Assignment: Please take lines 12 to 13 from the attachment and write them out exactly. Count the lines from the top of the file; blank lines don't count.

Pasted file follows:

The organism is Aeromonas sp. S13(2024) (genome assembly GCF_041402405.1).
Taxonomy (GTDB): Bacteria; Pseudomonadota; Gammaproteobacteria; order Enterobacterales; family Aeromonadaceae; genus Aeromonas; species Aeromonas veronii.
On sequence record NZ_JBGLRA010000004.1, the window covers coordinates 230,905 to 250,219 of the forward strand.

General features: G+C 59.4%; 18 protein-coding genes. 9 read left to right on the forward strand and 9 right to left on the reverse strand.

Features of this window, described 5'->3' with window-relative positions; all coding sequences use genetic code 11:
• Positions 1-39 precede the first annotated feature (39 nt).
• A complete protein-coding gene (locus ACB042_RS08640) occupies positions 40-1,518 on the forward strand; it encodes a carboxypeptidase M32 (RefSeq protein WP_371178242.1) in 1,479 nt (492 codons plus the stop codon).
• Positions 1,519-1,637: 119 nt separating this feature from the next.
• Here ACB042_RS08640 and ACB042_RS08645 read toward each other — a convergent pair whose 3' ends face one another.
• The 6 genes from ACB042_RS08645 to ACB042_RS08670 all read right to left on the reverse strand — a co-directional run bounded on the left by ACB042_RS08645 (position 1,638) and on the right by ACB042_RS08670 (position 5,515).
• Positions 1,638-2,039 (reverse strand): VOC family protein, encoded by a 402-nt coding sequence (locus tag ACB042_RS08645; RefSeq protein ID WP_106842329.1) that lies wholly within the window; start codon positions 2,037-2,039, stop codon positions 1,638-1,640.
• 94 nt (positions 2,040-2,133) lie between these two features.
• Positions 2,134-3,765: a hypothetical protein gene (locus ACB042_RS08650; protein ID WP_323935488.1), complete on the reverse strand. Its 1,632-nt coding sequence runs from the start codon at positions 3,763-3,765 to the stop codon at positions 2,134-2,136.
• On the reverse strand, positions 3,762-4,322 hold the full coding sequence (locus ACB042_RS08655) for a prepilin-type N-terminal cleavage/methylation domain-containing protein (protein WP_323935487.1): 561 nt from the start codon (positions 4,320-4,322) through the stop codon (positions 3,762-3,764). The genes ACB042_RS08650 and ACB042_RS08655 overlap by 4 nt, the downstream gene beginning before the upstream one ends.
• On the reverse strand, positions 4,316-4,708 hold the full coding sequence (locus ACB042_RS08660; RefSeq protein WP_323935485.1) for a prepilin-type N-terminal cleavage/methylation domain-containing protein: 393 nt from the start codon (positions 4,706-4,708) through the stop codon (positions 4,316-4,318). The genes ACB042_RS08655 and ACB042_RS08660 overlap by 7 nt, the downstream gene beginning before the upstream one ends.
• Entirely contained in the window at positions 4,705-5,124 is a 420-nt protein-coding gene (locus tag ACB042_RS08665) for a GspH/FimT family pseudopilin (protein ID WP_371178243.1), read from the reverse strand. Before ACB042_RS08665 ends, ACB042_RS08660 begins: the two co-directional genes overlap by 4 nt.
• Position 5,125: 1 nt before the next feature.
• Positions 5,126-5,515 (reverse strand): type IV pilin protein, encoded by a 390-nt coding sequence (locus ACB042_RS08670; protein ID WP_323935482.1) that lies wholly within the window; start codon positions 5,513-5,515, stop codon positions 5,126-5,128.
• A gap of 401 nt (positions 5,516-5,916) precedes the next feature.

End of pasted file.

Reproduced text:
• 94 nt (positions 2,040-2,133) lie between these two features.
• Positions 2,134-3,765: a hypothetical protein gene (locus ACB042_RS08650; protein ID WP_323935488.1), complete on the reverse strand. Its 1,632-nt coding sequence runs from the start codon at positions 3,763-3,765 to the stop codon at positions 2,134-2,136.